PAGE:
So lawmakers stripped him of most of his executive powers to implement COVID restrictions, such as closing businesses or extending mask mandates, without first notifying the state Legislature.

But as the pandemic continues, new Gov. Kathy Hochul has sought to continue to install COVID protocols by using directives through the state Department of Health, such as requiring masks in schools and mandating teachers either get vaccinated or test out weekly.

The state is also requiring all health-care workers to get their first shot by Sept. 27, but a court fight is underway over whether New York can ban a religious exemption.

Hochul recognized that she’s limited in what she can do when she announced the measures in schools Aug. 24 as her first act as governor.

“I want everyone vaccinated. I don't have the authority. I don't have the same executive power that was in place last year. But if I did? Sure as I'm standing here, I would mandate it. But given the limitations I have right now, I want to make sure that everyone is,” she said of wanting to require vaccines for all school staff, as New York City is doing.

School fight: After NY punts, local school districts face COVID debate: To mask or not to mask?

A court battle in Wisconsin

Gov. Tony Evers said Wednesday he backed local decisions to require vaccinations among school staff.
Gov. Tony Evers said Wednesday he backed local decisions to require vaccinations among school staff.

In Wisconsin, Democratic Gov. Tony Evers at the beginning of the pandemic closed schools for two months and ordered people to stay at home. By that summer, he put in place a mask requirement.

His stay-at-home order and mask mandate were eventually overturned by the state Supreme Court. He does not have a clear way around those court rulings and has not attempted to reinstate the orders.

Republicans who control the state Legislature sued over the stay-at-home order and got a 4-3 ruling in their favor from the high court in May 2020. A businessman and prominent Republican donor challenged the statewide mask requirement and the court sided with him in a 4-3 ruling in March 2021.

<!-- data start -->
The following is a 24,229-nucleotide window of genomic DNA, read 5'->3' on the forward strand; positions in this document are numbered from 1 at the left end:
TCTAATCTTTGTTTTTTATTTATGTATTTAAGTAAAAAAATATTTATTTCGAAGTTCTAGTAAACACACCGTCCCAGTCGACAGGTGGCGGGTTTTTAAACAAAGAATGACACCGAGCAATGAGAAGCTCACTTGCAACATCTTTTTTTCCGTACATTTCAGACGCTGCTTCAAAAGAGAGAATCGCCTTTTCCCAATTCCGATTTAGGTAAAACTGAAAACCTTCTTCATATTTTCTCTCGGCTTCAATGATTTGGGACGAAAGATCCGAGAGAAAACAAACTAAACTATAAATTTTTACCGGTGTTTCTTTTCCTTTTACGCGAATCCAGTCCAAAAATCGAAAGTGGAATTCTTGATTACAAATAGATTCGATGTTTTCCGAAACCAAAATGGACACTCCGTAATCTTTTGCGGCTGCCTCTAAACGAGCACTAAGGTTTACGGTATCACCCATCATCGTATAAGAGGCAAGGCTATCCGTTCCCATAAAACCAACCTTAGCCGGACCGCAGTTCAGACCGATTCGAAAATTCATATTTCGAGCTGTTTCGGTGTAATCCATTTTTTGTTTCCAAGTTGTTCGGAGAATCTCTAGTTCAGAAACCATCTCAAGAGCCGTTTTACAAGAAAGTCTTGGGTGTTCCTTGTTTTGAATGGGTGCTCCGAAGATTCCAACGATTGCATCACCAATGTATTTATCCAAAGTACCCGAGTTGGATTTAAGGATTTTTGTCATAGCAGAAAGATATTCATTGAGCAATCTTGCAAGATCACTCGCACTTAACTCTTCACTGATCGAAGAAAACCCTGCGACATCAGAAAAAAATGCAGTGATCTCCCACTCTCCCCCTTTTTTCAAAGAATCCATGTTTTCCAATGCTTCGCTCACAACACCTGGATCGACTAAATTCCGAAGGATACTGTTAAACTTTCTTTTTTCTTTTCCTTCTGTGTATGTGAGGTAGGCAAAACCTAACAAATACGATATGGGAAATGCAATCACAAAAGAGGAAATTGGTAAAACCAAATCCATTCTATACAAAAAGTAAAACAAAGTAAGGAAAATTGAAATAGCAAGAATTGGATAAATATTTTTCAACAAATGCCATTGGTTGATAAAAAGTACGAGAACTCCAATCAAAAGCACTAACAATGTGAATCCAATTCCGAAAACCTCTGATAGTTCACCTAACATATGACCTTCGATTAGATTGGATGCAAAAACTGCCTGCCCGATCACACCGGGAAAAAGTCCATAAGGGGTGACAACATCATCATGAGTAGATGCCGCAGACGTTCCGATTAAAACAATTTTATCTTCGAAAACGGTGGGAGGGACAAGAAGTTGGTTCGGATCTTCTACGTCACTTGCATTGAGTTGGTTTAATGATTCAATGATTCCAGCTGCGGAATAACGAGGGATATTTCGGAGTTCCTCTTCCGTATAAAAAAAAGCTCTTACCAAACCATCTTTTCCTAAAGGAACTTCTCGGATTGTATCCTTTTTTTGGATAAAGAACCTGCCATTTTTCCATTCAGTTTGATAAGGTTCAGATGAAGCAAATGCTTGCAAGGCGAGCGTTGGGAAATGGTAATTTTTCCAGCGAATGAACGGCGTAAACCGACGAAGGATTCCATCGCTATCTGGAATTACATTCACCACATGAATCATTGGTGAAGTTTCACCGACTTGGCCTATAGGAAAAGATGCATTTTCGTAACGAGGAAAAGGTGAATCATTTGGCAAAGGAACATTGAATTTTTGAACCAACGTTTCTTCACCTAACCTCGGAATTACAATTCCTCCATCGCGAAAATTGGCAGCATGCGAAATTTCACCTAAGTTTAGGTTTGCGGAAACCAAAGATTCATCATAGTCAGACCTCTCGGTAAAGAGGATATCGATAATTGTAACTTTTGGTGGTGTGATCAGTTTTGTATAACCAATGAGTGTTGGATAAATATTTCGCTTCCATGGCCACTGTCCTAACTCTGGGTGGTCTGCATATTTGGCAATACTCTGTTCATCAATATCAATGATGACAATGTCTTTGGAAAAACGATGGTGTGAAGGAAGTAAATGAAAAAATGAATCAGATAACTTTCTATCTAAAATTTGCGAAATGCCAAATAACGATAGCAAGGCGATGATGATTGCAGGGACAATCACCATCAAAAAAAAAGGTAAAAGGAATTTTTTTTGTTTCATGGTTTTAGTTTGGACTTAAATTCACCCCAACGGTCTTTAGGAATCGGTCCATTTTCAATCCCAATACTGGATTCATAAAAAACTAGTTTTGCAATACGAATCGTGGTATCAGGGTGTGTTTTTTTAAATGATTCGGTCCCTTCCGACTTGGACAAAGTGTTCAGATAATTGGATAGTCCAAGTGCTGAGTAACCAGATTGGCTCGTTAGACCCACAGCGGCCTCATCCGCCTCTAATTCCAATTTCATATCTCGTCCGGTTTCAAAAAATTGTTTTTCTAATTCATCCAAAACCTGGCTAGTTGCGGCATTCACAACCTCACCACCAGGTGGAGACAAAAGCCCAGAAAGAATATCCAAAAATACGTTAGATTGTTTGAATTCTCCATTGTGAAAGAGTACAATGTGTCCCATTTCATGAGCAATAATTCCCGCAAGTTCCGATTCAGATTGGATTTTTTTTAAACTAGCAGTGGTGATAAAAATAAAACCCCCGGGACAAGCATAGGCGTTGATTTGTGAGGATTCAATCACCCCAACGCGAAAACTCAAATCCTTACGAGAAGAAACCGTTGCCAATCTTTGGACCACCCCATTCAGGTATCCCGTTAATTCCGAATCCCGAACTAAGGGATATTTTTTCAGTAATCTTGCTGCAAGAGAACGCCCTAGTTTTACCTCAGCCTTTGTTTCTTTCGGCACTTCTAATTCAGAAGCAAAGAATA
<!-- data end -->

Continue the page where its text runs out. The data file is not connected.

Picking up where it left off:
The ruling, however, did not affect the powers of local governments and some communities in Wisconsin continue to have mask requirements. The state Supreme Court last month declined to hear a challenge to a mask requirement for Dane County, which includes Madison.

Evers has put his focus on expanding vaccinations and recently announced state employees who are not fully vaccinated will have to get tested weekly.

"As part of our efforts to manage the state workforce, we’re looking to every tool at our disposal to address the delta variant, including testing, wearing masks, and vaccination,” state Department of Administration secretary Joel Brennan said in a statement Sept. 14.

Republican Senate Majority Leader Devin LeMahieu called the policy an overreach and said he was exploring ways to stop Evers.

Some University of Wisconsin schools are requiring students and staff to wear masks indoors. Some Republican lawmakers have pushed to sue to stop that requirement, but so far legislative leaders have not filed litigation.

Vaccine incentive: Gov. Tony Evers creates a COVID-19 vaccine incentive program, giving $100 gift cards in exchange for the first shot

DeSantis faces pushback and Democratic challengers in Florida